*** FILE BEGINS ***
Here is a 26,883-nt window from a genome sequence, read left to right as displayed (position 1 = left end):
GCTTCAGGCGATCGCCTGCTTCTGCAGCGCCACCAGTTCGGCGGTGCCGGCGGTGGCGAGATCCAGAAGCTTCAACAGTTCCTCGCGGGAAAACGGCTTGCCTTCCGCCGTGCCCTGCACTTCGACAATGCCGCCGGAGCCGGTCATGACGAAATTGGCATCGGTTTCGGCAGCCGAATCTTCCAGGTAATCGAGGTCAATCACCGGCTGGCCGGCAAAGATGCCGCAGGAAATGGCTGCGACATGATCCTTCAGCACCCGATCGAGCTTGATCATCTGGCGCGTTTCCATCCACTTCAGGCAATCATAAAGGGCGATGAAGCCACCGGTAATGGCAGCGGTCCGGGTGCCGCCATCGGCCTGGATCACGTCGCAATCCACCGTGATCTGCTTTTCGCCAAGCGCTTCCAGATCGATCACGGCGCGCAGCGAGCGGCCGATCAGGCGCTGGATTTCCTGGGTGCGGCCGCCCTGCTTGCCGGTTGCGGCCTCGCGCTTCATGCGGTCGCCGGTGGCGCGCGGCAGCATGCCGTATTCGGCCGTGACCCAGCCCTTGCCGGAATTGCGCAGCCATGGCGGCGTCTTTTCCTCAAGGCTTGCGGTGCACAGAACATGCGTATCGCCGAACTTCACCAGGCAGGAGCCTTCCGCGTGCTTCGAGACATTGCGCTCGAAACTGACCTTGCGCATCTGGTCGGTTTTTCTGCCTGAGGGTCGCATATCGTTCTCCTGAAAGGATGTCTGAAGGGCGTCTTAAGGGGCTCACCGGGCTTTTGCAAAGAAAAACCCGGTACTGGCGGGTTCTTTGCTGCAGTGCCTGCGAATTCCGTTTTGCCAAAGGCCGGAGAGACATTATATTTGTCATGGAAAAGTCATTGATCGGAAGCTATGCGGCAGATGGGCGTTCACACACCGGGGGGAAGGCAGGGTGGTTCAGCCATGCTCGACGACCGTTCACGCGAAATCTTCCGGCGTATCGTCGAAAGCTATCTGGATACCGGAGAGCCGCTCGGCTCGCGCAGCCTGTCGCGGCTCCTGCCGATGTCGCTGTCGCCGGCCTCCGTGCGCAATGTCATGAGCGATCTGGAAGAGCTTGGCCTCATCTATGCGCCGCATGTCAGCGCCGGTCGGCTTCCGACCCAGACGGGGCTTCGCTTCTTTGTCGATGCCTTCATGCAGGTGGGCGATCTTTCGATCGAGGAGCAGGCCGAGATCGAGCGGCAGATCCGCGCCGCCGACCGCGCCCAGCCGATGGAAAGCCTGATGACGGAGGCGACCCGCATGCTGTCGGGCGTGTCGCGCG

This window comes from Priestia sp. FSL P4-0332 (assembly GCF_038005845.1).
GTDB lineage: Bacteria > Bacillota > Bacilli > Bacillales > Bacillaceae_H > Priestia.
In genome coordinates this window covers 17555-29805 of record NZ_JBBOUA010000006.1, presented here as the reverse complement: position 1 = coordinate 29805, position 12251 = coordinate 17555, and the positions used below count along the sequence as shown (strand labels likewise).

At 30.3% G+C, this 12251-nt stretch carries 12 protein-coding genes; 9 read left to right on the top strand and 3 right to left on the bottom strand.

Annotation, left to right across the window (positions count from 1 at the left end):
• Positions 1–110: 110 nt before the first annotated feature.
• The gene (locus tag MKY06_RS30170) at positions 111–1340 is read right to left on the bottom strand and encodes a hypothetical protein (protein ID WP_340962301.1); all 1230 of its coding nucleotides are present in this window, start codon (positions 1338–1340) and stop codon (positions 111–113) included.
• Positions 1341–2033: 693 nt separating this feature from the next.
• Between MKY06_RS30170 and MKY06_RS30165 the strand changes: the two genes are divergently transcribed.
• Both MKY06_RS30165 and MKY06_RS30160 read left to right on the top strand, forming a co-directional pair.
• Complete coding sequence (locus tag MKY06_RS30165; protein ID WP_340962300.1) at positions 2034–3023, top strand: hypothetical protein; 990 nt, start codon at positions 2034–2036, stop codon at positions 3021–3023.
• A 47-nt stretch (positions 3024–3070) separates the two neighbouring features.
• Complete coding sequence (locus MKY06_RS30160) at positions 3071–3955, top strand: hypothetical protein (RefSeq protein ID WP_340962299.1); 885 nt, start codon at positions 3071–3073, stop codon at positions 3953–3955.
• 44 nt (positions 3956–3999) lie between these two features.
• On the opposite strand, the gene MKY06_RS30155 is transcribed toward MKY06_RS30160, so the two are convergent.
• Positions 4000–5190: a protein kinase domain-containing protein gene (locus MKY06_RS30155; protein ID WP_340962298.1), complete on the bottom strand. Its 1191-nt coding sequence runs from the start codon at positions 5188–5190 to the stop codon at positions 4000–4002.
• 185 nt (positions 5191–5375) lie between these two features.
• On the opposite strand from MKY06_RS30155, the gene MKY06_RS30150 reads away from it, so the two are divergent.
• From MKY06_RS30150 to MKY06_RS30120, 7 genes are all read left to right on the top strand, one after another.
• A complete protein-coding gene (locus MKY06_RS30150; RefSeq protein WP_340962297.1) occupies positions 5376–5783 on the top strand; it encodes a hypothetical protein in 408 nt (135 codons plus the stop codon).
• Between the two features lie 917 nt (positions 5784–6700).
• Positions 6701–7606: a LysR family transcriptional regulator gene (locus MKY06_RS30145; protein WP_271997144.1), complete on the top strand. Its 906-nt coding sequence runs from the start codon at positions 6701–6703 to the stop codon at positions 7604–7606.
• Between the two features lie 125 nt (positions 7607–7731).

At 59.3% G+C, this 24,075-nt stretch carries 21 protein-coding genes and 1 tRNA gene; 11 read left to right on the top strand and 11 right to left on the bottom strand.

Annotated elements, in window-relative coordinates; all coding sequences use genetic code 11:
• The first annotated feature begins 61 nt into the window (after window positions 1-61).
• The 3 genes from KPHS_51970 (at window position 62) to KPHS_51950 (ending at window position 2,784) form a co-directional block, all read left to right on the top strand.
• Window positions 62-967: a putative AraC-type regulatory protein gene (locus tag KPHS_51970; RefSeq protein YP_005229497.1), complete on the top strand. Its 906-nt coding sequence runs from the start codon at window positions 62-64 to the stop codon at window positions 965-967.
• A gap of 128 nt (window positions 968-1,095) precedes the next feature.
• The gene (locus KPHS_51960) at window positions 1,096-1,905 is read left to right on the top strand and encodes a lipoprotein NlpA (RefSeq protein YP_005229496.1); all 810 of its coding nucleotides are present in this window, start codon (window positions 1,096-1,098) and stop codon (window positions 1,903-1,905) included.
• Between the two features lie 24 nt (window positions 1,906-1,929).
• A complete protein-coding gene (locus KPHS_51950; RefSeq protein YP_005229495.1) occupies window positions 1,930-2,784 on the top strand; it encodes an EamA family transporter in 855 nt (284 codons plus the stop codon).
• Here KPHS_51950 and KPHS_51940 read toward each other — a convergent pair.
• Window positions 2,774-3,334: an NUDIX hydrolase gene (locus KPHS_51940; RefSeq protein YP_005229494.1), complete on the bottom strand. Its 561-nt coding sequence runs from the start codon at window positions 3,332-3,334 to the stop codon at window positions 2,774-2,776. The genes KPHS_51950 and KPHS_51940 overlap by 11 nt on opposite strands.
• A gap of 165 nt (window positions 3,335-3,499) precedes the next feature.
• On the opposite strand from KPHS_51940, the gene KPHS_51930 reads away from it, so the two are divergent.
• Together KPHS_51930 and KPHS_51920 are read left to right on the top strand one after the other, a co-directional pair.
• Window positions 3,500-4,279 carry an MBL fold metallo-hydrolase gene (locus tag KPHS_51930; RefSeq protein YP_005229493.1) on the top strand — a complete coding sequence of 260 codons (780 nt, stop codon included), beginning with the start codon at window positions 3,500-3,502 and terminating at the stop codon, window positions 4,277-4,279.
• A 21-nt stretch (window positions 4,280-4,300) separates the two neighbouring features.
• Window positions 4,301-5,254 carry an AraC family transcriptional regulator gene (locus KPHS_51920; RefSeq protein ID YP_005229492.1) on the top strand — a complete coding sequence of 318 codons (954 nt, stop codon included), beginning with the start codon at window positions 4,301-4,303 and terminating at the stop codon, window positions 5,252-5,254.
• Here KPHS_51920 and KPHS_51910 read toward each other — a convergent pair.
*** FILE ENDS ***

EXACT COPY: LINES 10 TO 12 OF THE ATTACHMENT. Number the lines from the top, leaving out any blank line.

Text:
• Positions 1341–2033: 693 nt separating this feature from the next.
• Between MKY06_RS30170 and MKY06_RS30165 the strand changes: the two genes are divergently transcribed.
• Both MKY06_RS30165 and MKY06_RS30160 read left to right on the top strand, forming a co-directional pair.